Life insurance puts money in the hands of those who need it when a person dies. There are many reasons why this money might be needed. It’s not just for parents with young families. A need could arise at any age and the nature of that need could change as you get older. As such, regular reviews of your financial protection needs are essential.
If your income would stop upon your death, and you have people who depend on you financially, you should have life insurance cover. If you live with a spouse or partner and their earnings would also stop at death, they too should have insurance cover. However, if you do not have financial dependents, you may not have a need for life assurance.
Quantifying the need for life insurance
The life insurance needed to cover a loan is relatively simple to assess. You need enough insurance for the amount of the loan, and the cover should last for the time that the loan is outstanding. If you pay off some of the loan, you should be able to reduce the amount of cover earmarked for this purpose. However, if you take advantage of loan or mortgage repayment holidays as a result of Covid-19, you’ll need to review the cover you have in place as it may no longer be sufficient, unless you subsequently make overpayments. Most people also need insurance cover to replace their income if they were to die. The same principles apply but the calculations are a little more complicated.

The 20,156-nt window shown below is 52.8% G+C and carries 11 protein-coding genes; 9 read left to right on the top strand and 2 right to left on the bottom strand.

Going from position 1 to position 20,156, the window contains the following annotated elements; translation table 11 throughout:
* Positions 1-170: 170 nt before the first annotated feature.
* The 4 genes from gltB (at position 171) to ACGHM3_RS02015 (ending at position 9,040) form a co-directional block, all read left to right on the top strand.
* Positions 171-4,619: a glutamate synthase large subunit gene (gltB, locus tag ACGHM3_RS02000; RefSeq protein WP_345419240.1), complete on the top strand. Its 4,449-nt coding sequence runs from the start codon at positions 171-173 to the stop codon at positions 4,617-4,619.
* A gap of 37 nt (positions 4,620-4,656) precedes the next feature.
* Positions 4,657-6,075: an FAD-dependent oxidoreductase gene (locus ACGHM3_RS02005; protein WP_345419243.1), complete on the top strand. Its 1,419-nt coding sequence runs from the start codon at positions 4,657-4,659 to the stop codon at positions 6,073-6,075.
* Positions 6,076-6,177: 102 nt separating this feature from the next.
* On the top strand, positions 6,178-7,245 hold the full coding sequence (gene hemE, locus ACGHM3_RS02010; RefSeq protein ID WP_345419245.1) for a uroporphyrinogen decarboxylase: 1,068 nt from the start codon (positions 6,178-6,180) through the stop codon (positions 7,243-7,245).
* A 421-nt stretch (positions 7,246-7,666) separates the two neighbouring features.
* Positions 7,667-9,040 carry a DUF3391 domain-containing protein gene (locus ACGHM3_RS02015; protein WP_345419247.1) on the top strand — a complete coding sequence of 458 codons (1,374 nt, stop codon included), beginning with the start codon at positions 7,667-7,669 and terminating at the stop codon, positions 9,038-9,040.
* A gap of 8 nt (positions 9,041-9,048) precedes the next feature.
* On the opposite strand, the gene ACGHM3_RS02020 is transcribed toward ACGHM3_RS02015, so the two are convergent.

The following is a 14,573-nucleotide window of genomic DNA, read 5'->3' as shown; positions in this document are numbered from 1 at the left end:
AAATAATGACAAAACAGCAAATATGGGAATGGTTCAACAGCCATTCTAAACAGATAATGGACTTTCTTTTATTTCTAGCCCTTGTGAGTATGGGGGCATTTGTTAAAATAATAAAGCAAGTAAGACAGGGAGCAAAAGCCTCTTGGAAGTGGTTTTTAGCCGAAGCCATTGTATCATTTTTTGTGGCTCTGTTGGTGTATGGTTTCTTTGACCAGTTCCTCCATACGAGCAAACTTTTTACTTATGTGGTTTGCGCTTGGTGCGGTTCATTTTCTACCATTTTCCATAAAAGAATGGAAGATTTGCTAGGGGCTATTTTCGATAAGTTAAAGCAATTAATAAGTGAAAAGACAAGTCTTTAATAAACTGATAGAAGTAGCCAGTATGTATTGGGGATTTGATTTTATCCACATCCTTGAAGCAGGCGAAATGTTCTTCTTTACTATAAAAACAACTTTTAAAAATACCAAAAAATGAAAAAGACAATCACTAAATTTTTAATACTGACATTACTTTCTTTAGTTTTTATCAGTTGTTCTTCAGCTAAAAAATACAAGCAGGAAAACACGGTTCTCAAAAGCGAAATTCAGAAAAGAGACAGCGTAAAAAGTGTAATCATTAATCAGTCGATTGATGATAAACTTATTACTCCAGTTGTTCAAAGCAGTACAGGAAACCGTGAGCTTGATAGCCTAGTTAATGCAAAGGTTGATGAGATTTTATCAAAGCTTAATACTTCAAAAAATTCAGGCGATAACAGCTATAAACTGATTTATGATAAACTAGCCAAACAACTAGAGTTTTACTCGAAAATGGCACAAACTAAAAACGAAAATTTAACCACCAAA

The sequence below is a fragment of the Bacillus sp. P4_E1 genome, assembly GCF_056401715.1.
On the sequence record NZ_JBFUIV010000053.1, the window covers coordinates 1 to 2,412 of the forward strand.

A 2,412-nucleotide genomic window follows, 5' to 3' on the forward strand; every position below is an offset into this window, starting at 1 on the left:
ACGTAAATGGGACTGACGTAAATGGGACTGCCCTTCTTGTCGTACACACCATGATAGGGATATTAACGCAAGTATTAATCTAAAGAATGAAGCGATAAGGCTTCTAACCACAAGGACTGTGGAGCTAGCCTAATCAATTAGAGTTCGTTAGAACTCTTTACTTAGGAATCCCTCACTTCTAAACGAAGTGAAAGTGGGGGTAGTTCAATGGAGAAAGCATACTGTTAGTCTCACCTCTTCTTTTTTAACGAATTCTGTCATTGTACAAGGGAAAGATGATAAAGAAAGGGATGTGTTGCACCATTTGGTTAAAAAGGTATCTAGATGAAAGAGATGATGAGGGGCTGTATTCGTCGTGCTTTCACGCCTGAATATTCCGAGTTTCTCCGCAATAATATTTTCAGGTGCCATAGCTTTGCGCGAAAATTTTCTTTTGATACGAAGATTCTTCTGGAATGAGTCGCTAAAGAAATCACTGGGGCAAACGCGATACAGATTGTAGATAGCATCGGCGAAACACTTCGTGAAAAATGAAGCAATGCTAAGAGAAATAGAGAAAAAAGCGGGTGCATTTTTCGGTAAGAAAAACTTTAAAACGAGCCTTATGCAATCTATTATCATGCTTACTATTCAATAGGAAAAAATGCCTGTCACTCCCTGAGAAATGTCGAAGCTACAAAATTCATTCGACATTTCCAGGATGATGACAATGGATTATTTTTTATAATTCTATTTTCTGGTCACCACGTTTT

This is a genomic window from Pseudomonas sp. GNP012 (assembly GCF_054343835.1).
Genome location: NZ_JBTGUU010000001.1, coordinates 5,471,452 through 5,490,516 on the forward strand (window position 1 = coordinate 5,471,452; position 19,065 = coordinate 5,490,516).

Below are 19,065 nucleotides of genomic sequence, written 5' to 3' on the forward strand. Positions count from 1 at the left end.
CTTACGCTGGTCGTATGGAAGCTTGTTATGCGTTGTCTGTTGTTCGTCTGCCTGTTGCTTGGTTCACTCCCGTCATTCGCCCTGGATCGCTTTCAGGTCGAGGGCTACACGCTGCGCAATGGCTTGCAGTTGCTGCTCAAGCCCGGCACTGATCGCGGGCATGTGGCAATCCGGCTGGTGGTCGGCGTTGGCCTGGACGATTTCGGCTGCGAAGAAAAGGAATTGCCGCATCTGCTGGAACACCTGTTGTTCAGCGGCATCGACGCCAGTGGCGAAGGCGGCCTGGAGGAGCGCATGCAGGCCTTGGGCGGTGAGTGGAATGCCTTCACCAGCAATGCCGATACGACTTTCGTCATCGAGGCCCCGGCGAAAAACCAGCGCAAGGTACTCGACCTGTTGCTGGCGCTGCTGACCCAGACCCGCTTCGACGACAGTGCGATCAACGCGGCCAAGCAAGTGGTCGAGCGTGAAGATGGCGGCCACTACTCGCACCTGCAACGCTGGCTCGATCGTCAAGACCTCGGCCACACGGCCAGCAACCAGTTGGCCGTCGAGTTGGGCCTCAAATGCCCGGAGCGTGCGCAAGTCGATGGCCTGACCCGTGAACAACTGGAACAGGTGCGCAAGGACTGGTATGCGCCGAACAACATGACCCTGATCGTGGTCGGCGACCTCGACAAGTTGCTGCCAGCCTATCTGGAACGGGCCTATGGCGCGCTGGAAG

Example – calculating needs
David and his wife Penny have a son of five who is about to start school. They have decided to send him to a fee-paying school and expect him to be there until he is 18. David and Penny are now considering life insurance to ensure that the fees could continue to be paid for the next 13 years. The first thing to do is therefore to quantify the total cost of school fees over the next 13 years, taking inflation into account.
The approach to insuring other needs is roughly the same. For example, you could calculate how much your family would need to cover the general household and other expenses, and how long they would need the funds for.